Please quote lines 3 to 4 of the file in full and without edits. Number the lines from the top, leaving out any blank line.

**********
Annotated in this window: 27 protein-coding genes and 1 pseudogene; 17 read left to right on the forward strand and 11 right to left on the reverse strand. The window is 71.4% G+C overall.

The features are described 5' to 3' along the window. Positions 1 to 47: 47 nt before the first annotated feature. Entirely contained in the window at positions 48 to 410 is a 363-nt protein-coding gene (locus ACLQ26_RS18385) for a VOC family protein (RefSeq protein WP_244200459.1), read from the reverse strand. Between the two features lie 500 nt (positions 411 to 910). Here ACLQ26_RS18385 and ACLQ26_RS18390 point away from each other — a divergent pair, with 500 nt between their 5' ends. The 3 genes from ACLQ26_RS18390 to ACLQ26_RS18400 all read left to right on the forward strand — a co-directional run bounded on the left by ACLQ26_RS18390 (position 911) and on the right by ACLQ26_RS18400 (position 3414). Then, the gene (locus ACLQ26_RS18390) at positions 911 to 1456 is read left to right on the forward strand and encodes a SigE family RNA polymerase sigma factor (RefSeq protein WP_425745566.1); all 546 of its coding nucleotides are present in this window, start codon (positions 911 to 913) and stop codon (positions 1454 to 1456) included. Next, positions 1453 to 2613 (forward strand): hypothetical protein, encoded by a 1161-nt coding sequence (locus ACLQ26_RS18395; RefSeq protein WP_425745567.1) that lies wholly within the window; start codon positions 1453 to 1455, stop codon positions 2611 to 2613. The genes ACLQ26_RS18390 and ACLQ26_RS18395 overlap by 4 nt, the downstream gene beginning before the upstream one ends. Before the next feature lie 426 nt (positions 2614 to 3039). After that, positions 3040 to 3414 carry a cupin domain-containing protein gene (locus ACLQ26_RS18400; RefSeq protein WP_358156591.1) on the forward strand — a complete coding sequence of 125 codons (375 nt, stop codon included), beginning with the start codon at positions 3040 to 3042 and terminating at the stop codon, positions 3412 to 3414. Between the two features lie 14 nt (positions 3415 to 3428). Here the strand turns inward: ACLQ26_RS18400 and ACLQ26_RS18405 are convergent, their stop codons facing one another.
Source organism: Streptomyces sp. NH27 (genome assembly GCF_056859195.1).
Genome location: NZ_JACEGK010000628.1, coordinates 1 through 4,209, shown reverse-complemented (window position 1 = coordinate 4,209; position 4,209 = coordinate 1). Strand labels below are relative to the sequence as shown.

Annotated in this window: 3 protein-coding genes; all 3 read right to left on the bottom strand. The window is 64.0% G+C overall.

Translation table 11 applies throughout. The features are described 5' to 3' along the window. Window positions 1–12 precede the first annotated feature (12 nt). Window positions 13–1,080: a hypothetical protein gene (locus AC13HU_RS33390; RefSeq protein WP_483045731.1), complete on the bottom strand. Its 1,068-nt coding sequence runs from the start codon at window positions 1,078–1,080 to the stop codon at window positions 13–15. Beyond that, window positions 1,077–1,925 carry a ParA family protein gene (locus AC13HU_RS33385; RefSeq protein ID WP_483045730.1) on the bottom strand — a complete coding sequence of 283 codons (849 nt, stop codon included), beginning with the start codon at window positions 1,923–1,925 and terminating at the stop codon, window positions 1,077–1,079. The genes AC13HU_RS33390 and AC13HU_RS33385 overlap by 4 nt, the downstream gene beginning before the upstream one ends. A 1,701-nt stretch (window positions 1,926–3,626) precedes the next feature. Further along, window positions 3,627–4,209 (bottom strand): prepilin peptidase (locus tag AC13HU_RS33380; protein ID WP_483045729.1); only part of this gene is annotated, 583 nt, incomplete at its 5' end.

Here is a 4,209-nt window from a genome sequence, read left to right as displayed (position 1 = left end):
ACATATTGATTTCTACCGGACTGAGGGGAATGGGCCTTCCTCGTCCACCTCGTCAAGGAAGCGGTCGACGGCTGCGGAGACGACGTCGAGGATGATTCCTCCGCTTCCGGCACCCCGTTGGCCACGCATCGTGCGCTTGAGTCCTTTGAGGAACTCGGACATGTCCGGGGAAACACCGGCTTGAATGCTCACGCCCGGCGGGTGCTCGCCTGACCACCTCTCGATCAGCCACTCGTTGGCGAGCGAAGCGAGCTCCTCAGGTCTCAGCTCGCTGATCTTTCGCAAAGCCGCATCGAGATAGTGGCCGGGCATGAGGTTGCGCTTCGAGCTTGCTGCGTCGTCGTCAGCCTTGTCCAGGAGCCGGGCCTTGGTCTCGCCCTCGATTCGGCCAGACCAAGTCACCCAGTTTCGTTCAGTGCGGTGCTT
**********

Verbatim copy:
Source organism: Streptomyces sp. NH27 (genome assembly GCF_056859195.1).
Genome location: NZ_JACEGK010000628.1, coordinates 1 through 4,209, shown reverse-complemented (window position 1 = coordinate 4,209; position 4,209 = coordinate 1). Strand labels below are relative to the sequence as shown.